At the dressage events, the pairs rider-horse perform prescribed series of movements ridden within a standard arena. Figuratively speaking, however, the current situation in the Ukrainian dressage the rivalry between Kyselyova and Lohutenkova makes one think of a different term derby. In equestrian sport, the term derby is used strictly to refer to races restricted to three-year-olds for the distance of 1.5 miles. The other meaning of the word is a sporting fixture between two, generally local, rivals. Therefore, the dispute between Svitlana and Inna for the Olympic license is turning dressage into a Ukrainian derby. Regardless of the result of this derby, however, Ukrainian equestrian sport benefits anyway, because a Ukrainian rider will compete at the Olympic Games for the first time.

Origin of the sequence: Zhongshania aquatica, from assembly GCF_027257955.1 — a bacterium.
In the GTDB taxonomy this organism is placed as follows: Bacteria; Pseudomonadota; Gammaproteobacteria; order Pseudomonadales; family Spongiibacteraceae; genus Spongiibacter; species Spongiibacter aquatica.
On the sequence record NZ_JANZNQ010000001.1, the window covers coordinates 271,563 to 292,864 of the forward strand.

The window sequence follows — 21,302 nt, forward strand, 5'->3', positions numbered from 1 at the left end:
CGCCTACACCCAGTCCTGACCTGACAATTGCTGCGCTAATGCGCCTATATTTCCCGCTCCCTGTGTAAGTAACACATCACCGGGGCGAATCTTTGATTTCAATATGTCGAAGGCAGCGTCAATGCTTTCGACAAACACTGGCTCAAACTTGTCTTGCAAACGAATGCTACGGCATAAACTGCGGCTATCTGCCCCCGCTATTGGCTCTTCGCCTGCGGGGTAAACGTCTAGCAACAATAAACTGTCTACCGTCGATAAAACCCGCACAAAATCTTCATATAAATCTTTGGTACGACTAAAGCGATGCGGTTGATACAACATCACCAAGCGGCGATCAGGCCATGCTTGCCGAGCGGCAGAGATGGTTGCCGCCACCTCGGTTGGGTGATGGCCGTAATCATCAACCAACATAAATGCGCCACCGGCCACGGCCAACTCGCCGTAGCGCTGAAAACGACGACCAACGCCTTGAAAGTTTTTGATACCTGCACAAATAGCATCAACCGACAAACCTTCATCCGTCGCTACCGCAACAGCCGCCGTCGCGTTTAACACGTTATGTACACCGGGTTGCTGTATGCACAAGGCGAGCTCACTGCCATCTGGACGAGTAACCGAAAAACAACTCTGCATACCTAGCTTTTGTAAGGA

The last dressage event of the season that took place at Parade Allure equestrian complex in Zhashkiv, Cherkasy oblast, from May 3 to May 13 left this question unanswered. The event, to be precise, was a two-week series of international dressage event of the series VIAN Tour 2012. Ukrainian company VIAN Group with support of general partner PJSK Ukrstalkonstruktsiya is the organizer of the series. One four-star tournament and one event of the World Cup took place within the framework of the series. The participants represented 5 countries, including Ukraine, Russia, Belarus, Austria and Morocco. The total number of pairs rider-horse reached 67 and beat records of all international dressage tournaments earlier held in Ukraine. This became possible thanks to high level of organization of the competitions and modern world-level infrastructure of Zhashkiv complex.This time, the event took place in the open air in the light of the hot sun. Shows in the open arena have their own peculiarities, said VIAN Group general director Mykhailo Parkhomchuk. It is a different environment, different sounds, bright tents and stalls, which could distract a horse. This, however, applies to all participants; so everybody is in equal conditions.The biggest intrigue of the May series was competition between the two Ukrainian riders for the right to represent the country at Summer Olympic Games 2012. Svitlana Kyselyova and Inna Lohutenkova have been in stiff competition for the only Ukraines license for London.Kyselyova rides Ukrainian Riding Breed horse named Paryzh (Paris). As of March 1, 2012, they took the top spot in the Olympic rating of Group C, which includes countries of Eastern Europe and Middle Asia, and won a license for Ukraine for participation of one athlete at the Olympics in London. However, young rider Inna Lohutenkova, who rides two Olympic-level horses Dutch gelding Stallone and German stallion Don Gregorius, is breathing down at Kyselyovas neck.The thing is that a license for the Olympics is not personalized. The national Olympic committee of a concrete country decides who will compete at the Olympics. In Ukraine, the two top riders were given a chance to decide who is best at several events prior to the Olympic Games.The final date of submission of the application is July 9. It must contain only one pair rider-horse, which will compete for Ukraine at the Olympics in London.In Zhashkiv, Svitlana Kyselyova won first place on Paris and Lohutenkova was second on Stallone and third on Don Gregorius in one of the main events of the program of the 4-star tournament Big Prize.The competition between the two Ukrainian riders was to continue on May 12, at a World Cup event. Svitlana, however, decided not to participate in this event and transfer her competition with Inna to the next event, which will take place in Western Europe, where both riders are heading after the Zhashkiv tournament. The first event for Svitlana will take place in Achleiten, Austria and Inna will begin in Rotterdam, the Netherlands. These arrangements of the events is pretty close to Olympic with the judges who will be judging in London. Ann Gribbons, a judge from the U.S., says that there will be seven judges working in London. There are only thirty dressage judges of the top 5-star category in the world and the management of FEI (International Equestrian Federation) chooses the best for the Olympic Games. Ann is a five-star category judge, but there will be a different judge who will go to London from the U.S. Gary Rockwell, who, by the way, will be judging Svitlana Kyselyovas performance at a tournament in Austria.In absence of Svitlana at the World Cup in Zhashkiv, Luhutenkova on Stallone took the second place in Big Prize having lost only to an experienced Austrian rider Steffen Peters on Don Valesco. Moroccan Yessin Rahmouni on Floresco came in third. He also won the only Olympic license to London in dressage for Morocco.Yessin Rahmouni is a frequent visitor to Zhashkiv equestrian center. He participates in tournaments and helps the great Dutch rider, three-time Olympic champion Anky van Grunsven, who has been training Lohutenkova on the contract with VIAN Group for the past 18 months.Anky followed the performance of her student this time as well. The legend of the dressage world was satisfied with the progress of the young Ukrainain rider. Van Grunsven, however, notes that 18 months is a very short time for dressage in order to achieve the level of world results. In dressage, it is always the pair rider-horse who compete, says van Grunsven. Success of a rider depends on the horse. A good rider will never achieve anything on a bad horse and a good horse does not guarantee success for a weak rider. A horse is not a machine; its training requires lots of time and hard labor.By the way, Anky, a champion of three Olympics, has not decided yet whether she will compete in London. There are still several events ahead, including Dutch Championship, where the strongest dressage riders in the world contend. Based on the results of these tournaments and health of her Olympic horse, gelding Salinero, Anky will decide whether she should subject herself and her horse to the severe trial of the Olympic Games.While the great van Grunsven can allow herself to have such approach to Olympics, for Ukrainian riders competing in London is a dream and the main objective. I dreamt about it since childhood, Kyselyova told Kyiv Weekly. And I will be fighting make my dream come true.At the dressage events, the pairs rider-horse perform prescribed series of movements ridden within a standard arena. Figuratively speaking, however, the current situation in the Ukrainian dressage the rivalry between Kyselyova and Lohutenkova makes one think of a different term derby. In equestrian sport, the term derby is used strictly to refer to races restricted to three-year-olds for the distance of 1.5 miles. The other meaning of the word is a sporting fixture between two, generally local, rivals. Therefore, the dispute between Svitlana and Inna for the Olympic license is turning dressage into a Ukrainian derby. Regardless of the result of this derby, however, Ukrainian equestrian sport benefits anyway, because a Ukrainian rider will compete at the Olympic Games for the first time.